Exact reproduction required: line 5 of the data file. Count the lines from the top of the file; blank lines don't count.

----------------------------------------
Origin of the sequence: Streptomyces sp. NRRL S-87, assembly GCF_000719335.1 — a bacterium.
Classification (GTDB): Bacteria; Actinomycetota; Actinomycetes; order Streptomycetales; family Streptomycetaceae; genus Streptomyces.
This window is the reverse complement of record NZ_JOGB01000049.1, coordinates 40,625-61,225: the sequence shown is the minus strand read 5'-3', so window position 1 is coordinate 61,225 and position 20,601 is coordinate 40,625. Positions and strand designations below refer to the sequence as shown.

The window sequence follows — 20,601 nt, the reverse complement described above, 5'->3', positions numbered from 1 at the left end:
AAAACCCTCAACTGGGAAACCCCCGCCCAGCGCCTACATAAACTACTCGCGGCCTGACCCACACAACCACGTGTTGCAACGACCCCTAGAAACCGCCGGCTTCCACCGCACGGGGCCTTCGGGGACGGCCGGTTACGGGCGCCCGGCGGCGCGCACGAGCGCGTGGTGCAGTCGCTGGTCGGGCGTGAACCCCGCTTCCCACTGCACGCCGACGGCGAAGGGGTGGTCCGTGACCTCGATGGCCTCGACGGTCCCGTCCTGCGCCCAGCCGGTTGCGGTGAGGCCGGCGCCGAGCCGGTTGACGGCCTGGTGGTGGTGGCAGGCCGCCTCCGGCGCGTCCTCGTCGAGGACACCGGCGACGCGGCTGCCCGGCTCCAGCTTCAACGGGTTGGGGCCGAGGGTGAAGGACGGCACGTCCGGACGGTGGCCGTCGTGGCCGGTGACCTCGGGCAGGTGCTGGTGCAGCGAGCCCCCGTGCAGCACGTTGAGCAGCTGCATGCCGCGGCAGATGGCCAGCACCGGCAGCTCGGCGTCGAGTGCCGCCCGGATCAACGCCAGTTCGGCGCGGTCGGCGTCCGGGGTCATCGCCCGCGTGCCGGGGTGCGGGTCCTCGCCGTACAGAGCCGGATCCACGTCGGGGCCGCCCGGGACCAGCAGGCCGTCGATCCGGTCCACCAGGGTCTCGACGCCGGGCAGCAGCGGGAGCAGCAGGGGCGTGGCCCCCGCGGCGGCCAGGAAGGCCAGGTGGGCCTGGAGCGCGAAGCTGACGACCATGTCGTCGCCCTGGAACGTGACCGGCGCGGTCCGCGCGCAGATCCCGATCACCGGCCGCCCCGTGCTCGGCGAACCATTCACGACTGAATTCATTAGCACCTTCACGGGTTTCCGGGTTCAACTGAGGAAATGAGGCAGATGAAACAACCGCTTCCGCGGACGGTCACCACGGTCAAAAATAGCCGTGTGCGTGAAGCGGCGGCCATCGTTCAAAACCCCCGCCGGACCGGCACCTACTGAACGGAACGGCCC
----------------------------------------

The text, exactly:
AAAACCCTCAACTGGGAAACCCCCGCCCAGCGCCTACATAAACTACTCGCGGCCTGACCCACACAACCACGTGTTGCAACGACCCCTAGAAACCGCCGGCTTCCACCGCACGGGGCCTTCGGGGACGGCCGGTTACGGGCGCCCGGCGGCGCGCACGAGCGCGTGGTGCAGTCGCTGGTCGGGCGTGAACCCCGCTTCCCACTGCACGCCGACGGCGAAGGGGTGGTCCGTGACCTCGATGGCCTCGACGGTCCCGTCCTGCGCCCAGCCGGTTGCGGTGAGGCCGGCGCCGAGCCGGTTGACGGCCTGGTGGTGGTGGCAGGCCGCCTCCGGCGCGTCCTCGTCGAGGACACCGGCGACGCGGCTGCCCGGCTCCAGCTTCAACGGGTTGGGGCCGAGGGTGAAGGACGGCACGTCCGGACGGTGGCCGTCGTGGCCGGTGACCTCGGGCAGGTGCTGGTGCAGCGAGCCCCCGTGCAGCACGTTGAGCAGCTGCATGCCGCGGCAGATGGCCAGCACCGGCAGCTCGGCGTCGAGTGCCGCCCGGATCAACGCCAGTTCGGCGCGGTCGGCGTCCGGGGTCATCGCCCGCGTGCCGGGGTGCGGGTCCTCGCCGTACAGAGCCGGATCCACGTCGGGGCCGCCCGGGACCAGCAGGCCGTCGATCCGGTCCACCAGGGTCTCGACGCCGGGCAGCAGCGGGAGCAGCAGGGGCGTGGCCCCCGCGGCGGCCAGGAAGGCCAGGTGGGCCTGGAGCGCGAAGCTGACGACCATGTCGTCGCCCTGGAACGTGACCGGCGCGGTCCGCGCGCAGATCCCGATCACCGGCCGCCCCGTGCTCGGCGAACCATTCACGACTGAATTCATTAGCACCTTCACGGGTTTCCGGGTTCAACTGAGGAAATGAGGCAGATGAAACAACCGCTTCCGCGGACGGTCACCACGGTCAAAAATAGCCGTGTGCGTGAAGCGGCGGCCATCGTTCAAAACCCCCGCCGGACCGGCACCTACTGAACGGAACGGCCC